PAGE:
A Rockville woman is using an argument rooted in Maryland’s colonial days in a lawsuit that seeks to block the proposed Silverwood project on Frederick Avenue, The Gazette reported this week.
On Tuesday, a Montgomery County Circuit Court judge ruled that the Rockville City Council may intervene in the case, according to online court records. The council voted 4-1 on Jan. 9 to have the city attorney represent Rockville.
Cathy Scott says her ancestors could be buried on the property near where Silverwood/Shady Grove LLC intends to build a six-story 417-unit apartment building with ground floor retail on the 4.3-acre former Reed Brothers Dodge site at 15955 Frederick Road, The Gazette reported. That would give her access rights to the site, she argued.
The state’s Office of Cemetery Oversight’s website states that: “A person who is related by blood or marriage or who has a cultural affiliation with a person interred in a burial site may request that the owner of the burial site or of the land encompassing a burial site grant reasonable access to the burial site for purposes of restoring, maintaining, or viewing the burial site.”
In a Jan. 27 filing in Montgomery County Circuit Court, Scott, who lives in King Farm, says she is a descendant of Ralph Crabb, who purchased property that includes the Frederick Road site in 1722, The Gazette reported.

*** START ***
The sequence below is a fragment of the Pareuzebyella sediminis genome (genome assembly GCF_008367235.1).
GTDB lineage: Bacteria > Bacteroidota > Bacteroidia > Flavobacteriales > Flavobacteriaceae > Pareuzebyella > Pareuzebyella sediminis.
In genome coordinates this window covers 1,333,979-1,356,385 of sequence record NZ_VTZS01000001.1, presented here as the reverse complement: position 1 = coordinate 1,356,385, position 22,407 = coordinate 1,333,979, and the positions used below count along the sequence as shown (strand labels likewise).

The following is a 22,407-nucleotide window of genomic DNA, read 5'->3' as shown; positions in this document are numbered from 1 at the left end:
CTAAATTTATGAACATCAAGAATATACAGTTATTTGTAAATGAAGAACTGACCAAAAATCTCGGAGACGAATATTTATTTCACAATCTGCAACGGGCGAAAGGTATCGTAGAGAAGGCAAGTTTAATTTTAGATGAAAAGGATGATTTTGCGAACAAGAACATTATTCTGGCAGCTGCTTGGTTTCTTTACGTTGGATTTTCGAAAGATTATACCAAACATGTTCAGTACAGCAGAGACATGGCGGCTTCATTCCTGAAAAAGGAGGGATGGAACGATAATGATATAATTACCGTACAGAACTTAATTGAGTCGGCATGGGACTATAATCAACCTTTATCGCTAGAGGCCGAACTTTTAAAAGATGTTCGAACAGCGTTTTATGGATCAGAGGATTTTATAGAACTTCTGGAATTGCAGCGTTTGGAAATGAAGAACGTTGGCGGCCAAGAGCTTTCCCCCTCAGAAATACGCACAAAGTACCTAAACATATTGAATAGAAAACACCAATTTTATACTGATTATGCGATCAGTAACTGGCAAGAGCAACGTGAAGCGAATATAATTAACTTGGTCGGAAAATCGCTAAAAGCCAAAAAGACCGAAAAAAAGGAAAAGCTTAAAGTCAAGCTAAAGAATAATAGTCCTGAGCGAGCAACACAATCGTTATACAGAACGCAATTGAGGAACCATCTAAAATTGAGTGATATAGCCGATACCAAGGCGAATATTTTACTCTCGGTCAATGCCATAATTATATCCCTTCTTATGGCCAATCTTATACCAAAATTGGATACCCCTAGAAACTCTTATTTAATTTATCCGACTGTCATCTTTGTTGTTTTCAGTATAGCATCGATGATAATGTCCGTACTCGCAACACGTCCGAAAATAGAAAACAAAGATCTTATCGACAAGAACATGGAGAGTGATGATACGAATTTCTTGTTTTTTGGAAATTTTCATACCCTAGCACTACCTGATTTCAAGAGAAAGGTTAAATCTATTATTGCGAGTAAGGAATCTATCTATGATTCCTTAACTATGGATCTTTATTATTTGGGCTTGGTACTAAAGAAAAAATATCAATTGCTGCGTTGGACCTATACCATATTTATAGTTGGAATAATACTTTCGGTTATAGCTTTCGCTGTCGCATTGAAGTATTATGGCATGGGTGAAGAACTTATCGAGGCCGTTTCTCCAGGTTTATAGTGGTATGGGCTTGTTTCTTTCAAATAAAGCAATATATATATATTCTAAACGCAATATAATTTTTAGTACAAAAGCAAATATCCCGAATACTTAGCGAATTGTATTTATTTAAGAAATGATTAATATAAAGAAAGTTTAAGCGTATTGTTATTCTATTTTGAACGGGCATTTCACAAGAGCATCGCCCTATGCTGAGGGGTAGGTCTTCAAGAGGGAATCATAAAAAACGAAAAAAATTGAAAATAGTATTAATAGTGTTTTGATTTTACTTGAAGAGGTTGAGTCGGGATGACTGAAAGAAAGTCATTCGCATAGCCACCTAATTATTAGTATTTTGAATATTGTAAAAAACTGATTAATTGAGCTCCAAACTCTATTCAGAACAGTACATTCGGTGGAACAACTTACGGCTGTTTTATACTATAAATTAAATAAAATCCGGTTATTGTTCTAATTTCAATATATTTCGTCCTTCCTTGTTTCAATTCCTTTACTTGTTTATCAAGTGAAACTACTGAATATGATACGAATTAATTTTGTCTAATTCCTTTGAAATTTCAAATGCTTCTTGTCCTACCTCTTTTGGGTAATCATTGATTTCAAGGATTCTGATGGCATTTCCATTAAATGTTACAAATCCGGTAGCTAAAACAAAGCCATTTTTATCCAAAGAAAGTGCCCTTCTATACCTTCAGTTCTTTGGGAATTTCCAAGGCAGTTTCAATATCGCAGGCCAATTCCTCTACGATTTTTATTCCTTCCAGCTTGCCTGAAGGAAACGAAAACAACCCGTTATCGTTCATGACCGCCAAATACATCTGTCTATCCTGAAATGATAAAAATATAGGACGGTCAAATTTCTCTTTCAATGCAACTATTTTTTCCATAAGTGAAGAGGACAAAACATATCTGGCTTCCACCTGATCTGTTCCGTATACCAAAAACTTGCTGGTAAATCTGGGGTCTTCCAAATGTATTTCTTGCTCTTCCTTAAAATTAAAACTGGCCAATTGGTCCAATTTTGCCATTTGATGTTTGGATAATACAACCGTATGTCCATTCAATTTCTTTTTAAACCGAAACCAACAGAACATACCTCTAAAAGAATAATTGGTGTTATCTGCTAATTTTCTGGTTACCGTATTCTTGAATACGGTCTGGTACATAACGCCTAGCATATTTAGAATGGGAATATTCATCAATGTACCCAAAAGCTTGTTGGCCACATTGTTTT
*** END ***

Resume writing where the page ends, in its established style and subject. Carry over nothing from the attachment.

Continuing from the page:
An attorney for Silverwood told The Gazette that the developer believes Scott’s petition is without merit.
Scott and former Rockville Mayor Larry Giammo have filed separate petitions for judicial review of decisions by the city. Scott's seeks a review of the council's decision to annex the property. Giammo's seeks a review of the city Planning Commission's approval of the project.
Giammo told The Sentinel in December that his problem stems largely from his belief that the approval decision was not consistent with the city’s Adequate Public Facilities Ordinance. The ordinance seeks to ensure that transportation infrastructure, public schools, fire and emergency service and water and sewer service, can sufficiently handle the impact of new development.
The city’s Planning Commission voted Nov. 30 not to reconsider its Oct. 26 approval of the project, The Gazette reported.
Scott had requested the reconsideration, citing concerns about added traffic the development would bring.
Traffic and noise due to the project’s proximity to the Shady Grove solid waste transfer station and the Shady Grove Metro station were at the heart of more than five hours of debate by the Planning Commission on Oct. 26, Metro Business Media reported.